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An impressive roster of local and international artists will fill the Scottsdale Waterfront with visual and performance art inspired by the confluence of water and light during this month’s Canal Convergence. For the first time, the event has a theme: The Story of Water.

“We wanted to share more explicitly the ways artwork can help people talk about the connections between water and history, economics, social issues, business, and culture in Arizona,” says Kim Boganey, director of Scottsdale Public Art.



Presented by Scottsdale Public Art, the 10-day event promises a wealth of outdoor arts experiences, including live music, dance, comedy, storytelling, and large-scale art installations. But the lineup also includes an intriguing mix of artist talks, urban art installations, and art tours.

Canal Convergence has its roots in an early 2013 mix of art and maintenance, created through a partnership between Scottsdale Public Art and Salt River Project (SRP). When SRP drained the Arizona Canal along the Scottsdale Waterfront for routine maintenance, Scottsdale Public Art treated the canal as a canvas and stage for visual and performance artists.

It started as a two-day affair, but it’s continued to evolve. Last year, it expanded to include light-based installations by local artists, which will be situated around Old Town Scottsdale again this year.

Like many of the large-scale art installations along the canal, several of the Local Light installations make great backdrops for selfies and Instagram moments.

Even so, the event explores significant issues ranging from sustainability to the indigenous people who continue to play a major role in shaping the region’s culture.

“We’re integrating Native voices in several ways this year,” Boganey says. They include opening the event with a traditional Native blessing, live music by a blues band based in the Gila River Indian Community, and artwork created by a trio of indigenous artists called The Continuum. “I’m honored and humbled to help bring these voices to Canal Convergence,” she adds.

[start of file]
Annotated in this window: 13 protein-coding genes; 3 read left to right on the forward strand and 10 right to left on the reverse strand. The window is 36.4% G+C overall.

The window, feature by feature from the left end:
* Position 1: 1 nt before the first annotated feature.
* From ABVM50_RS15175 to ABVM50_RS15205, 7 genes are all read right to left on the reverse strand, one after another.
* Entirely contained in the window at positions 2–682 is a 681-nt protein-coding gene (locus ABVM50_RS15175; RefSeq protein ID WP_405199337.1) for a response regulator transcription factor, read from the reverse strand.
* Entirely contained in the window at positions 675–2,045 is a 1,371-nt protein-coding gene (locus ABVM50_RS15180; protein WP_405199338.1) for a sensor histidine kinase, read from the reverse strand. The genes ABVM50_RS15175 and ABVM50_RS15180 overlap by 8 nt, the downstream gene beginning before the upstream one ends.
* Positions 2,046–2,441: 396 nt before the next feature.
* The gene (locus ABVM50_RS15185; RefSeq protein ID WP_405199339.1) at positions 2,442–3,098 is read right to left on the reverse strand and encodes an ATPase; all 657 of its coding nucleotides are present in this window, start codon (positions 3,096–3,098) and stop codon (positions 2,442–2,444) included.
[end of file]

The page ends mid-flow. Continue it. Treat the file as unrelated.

She’s also excited about a new festival conceived as a creative way to highlight sustainability during Canal Convergence. “We’re launching the world’s first beer festival with only craft beers made from recycled water,” Boganey says. “It’s a fun way to educate and advocate for sustainability,” she says. The festival happens on the first two days of Canal Convergence.

There’s nothing wrong with simply showing up and taking it all in, but we’ve got the rundown on what’s happening. Start by marking your calendar for Friday, November 8, through Sunday, November 17, when Canal Convergence 2019 takes place.

Location: Canal Convergence happens along the Scottsdale Waterfront, which runs on a diagonal along Scottsdale Road between East Camelback Road and Marshall Way. The Soleri Stage is situated on Soleri Plaza near the intersection of Scottsdale and Camelback roads. Another event hub, the Marshall Way Bridge, is located near the intersection of Scottsdale Road and Marshall Way. Most workshops happen at the Workshop Zone, a grassy area along the Arizona Canal between Goldwater Boulevard and Marshall Way. Check the online Canal Convergence map for details before you head out.

Getting Around: Parking is available on the street and in nearby public parking garages. Free Scottsdale Trolleys run every 15 minutes from 10 a.m. to 9:25 p.m. daily on the Old Town route. The area also has an abundance of rental bikes and scooters, but you'll need to bring your helmet. Check here for information on construction projects that may cause traffic delays in or around Old Town.

Hours: Most days, activities begin at 4 p.m. However, the exact schedule for performances, art experiences, and workshops varies by day. Check the online schedule before you attend.

Cost: Most Canal Convergence offerings are free, but there are a few exceptions. Bring money for food and drinks, of course. And having a little extra for buying art, souvenirs, or holiday gifts never hurts.

Food: Look for the beer and wine garden at Soleri Plaza, where you can also find assorted food vendors. Featured vendors for Friday, November 8, through Sunday, November 10, are Lulu’s Sorbetto, Mustache Pretzels, and Tom’s BBQ. Featured vendors for Friday, November 15, through Sunday, November 17, are Beignet Babe, Eur Haus, and Left Coast Burrito. Several eateries and bars are located within walking distance of the Scottsdale Waterfront.